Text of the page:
Image enhancement techniques have been widely used in the field of radiology, where the subjective quality of images is important for human interpretation and diagnosis. Contrast is an important factor in subjective evaluation of image quality. Many algorithms for accomplishing contrast enhancement have been developed and applied to problems in medical imaging. A comprehensive survey of several methods has been published by Wang et al. [1]. Among the various techniques published, histogram modification and edge enhancement techniques have been most commonly used along with traditional methods of image processing.

Histogram modification techniques [2,3], explained in Chapter 1, are attractive because of their simplicity and speed and have achieved acceptable results for some applications. The transformation function used is derived from a desired histogram and the histogram of an input image. In general, the transformation function is nonlinear. For continuous functions, a lossless transformation may be achieved. However, for digital images with a finite number of gray levels, such a transformation results in information loss due to quantization. For example, a subtle edge may be merged with its neighboring pixels and disappear. Attempts to incorporate local context into the transformation process have achieved limited success. For example, simple adaptive histogram equalization [4] supported by fixed contextual regions cannot adapt to features of different size.

Most edge enhancement algorithms share a common strategy implicitly: detection followed by local "edge sharpening." The technique of unsharp masking, discussed in Chapter 2, is significant in that it has become a popular enhancement algorithm to assist the radiologist in diagnosis [5,6]. Unsharp masking sharpens edges by substracting a portion of a filtered component from an original image. Theoretically, this technique was justified as an approximation of a deblurring process by Rosenfeld and Kak [7]. Loo et al. [8] studied an extension of this technique in the context of digital radiographs. Another refinement based on Laplacian filtering was proposed by Neycenssac [9]. However, techniques of unsharp masking remain limited by their linear and single-scale properties and are less effective for images containing a wide range of salient features, as typically found in digital mammography. In an attempt to overcome these limitations, a local contrast measure and nonlinear transform functions were introduced by Gordon and Rangayyan [10], and later refined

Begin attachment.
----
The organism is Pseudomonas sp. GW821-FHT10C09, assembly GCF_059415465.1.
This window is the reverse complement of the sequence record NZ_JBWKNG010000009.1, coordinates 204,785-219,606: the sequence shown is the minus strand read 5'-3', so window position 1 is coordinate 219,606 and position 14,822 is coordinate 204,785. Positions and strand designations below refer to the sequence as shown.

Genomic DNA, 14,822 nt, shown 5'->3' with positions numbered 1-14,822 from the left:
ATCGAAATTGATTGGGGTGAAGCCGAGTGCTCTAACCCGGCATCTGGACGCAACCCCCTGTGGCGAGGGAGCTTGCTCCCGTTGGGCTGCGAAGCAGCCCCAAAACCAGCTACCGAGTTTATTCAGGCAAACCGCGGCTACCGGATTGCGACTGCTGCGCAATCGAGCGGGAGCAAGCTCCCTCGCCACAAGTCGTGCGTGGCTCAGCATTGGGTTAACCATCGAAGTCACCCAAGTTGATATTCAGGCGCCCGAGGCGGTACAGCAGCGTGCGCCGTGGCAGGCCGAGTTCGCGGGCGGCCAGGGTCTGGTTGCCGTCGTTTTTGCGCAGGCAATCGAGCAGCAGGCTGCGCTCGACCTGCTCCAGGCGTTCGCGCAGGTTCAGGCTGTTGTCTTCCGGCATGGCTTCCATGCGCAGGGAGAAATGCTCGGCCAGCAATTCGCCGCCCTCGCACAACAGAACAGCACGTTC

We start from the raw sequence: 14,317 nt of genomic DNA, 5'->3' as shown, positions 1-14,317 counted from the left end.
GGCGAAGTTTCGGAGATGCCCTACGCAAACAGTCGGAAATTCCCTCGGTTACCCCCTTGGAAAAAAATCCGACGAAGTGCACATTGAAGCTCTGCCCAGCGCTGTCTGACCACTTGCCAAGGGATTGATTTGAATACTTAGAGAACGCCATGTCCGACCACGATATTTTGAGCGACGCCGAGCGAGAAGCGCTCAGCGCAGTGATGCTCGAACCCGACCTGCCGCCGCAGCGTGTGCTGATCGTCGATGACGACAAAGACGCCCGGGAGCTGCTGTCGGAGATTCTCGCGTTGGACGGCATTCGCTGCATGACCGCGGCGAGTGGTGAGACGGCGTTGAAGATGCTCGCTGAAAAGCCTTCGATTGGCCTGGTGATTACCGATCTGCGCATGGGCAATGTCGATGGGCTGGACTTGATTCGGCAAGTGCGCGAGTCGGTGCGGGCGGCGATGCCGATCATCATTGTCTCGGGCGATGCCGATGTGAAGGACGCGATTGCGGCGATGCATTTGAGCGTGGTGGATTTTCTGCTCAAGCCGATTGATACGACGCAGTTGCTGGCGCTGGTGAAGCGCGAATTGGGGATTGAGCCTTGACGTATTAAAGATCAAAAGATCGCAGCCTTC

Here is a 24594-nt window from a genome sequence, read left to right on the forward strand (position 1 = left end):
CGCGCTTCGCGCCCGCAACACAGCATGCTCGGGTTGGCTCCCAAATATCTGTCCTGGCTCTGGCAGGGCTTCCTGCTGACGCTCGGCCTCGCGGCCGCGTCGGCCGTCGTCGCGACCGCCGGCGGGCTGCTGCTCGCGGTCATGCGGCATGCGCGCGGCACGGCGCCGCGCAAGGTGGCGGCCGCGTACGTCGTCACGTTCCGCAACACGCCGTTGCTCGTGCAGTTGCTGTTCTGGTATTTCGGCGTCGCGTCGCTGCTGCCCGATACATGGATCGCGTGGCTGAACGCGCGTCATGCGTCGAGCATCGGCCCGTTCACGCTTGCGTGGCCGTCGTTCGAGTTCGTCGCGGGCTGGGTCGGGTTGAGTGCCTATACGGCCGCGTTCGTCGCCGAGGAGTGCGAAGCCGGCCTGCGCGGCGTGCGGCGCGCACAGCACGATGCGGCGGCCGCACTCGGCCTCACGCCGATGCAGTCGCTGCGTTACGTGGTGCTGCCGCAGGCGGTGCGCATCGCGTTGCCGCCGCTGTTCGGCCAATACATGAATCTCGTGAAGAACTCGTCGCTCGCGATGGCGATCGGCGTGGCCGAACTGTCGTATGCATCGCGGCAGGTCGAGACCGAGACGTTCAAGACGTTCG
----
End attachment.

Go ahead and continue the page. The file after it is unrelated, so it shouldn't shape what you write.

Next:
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by Beghdadi and Negrate [11]. Limitations remained in these nonlinear methods, since no explicit noise suppression stage was included (in fact, noise could be amplified), and ad-hoc nonlinear transform functions were introduced without an analytical basis for their enhancement mechanisms or their potential for artifacts.

Recent advancement of wavelet theory has sparked the interest of researchers in the application of image contrast enhancement [12-18]. In this chapter, we give a detailed mathematical analysis of a dyadic wavelet transform and reveal its connection to the traditional method of unsharp masking. In addition, we discuss a simple nonlinear enhancement function and analyze the problem of introducing artifacts as a result of nonlinear processing of wavelet coefficients. We also describe a denoising strategy that preserves edges using wavelet shrinkage [23] and adaptive thresholding.

Selected enhancement techniques are discussed in the following sections of this chapter: Section 2 presents a one-dimensional (1D) dyadic wavelet transform. Section 3 analyzes linear enhancement and its mathematical connection to traditional unsharp masking. Section 4 analyzes simple nonlinear enhancement by pointwise functional mapping. Section 5 introduces denoising with wavelet shrinkage along with an adaptive approach for finding threshold values. Section 6 presents a two-dimensional (2D) extension for digital mammography and special procedures developed for denoising and enhancement that avoid orientation distortions. Section 7 presents some sample experimental results and comparisons with existing techniques. Finally, Section 8 concludes our discussion and suggests possible future directions of research.

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